When Alzheimer’s Disease Moves Fast

Headshot of Jiri Safar
Jiri Safar

Most people diagnosed with Alzheimer’s disease die after a long, devastating decline. But as many as 30% die within three years. Jiri Safar, MD, led an international team that may have discovered why—and their breakthrough not only illuminates the variations in Alzheimer’s disease, but also could lead to more precise diagnoses and targeted therapies.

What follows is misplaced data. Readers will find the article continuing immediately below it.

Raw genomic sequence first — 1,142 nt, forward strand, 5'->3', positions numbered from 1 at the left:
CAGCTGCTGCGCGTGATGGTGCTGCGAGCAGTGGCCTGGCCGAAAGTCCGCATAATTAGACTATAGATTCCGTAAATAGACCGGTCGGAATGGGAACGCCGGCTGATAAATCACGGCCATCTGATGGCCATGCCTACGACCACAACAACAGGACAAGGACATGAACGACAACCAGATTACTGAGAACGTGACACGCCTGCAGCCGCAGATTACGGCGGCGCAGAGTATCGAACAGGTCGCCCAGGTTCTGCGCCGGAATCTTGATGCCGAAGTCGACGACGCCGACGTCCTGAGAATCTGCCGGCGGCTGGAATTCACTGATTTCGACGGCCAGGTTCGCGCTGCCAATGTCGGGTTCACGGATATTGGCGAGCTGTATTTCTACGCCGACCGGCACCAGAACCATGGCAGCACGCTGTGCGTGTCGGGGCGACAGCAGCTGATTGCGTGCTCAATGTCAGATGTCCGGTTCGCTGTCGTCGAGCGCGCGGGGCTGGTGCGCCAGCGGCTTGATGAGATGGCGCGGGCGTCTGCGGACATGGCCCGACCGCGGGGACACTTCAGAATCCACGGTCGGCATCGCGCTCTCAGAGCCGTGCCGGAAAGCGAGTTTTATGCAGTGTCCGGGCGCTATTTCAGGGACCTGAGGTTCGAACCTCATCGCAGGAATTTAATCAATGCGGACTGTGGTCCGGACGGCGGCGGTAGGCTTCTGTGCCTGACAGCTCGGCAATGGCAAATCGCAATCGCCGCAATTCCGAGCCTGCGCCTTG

“For the first time, we established the link between rapidly replicating tau protein [in the brains of people who died from the disease] and rapid disease progression,” said Safar, a professor in the pathology, neurology and neurosciences departments at the Case Western Reserve University School of Medicine. The team included CWRU colleagues as well as researchers from the University of Alberta and University College London.

The next step is to translate the work to identify people at high risk for rapid disease progression and then tailor treatments to the diagnosis.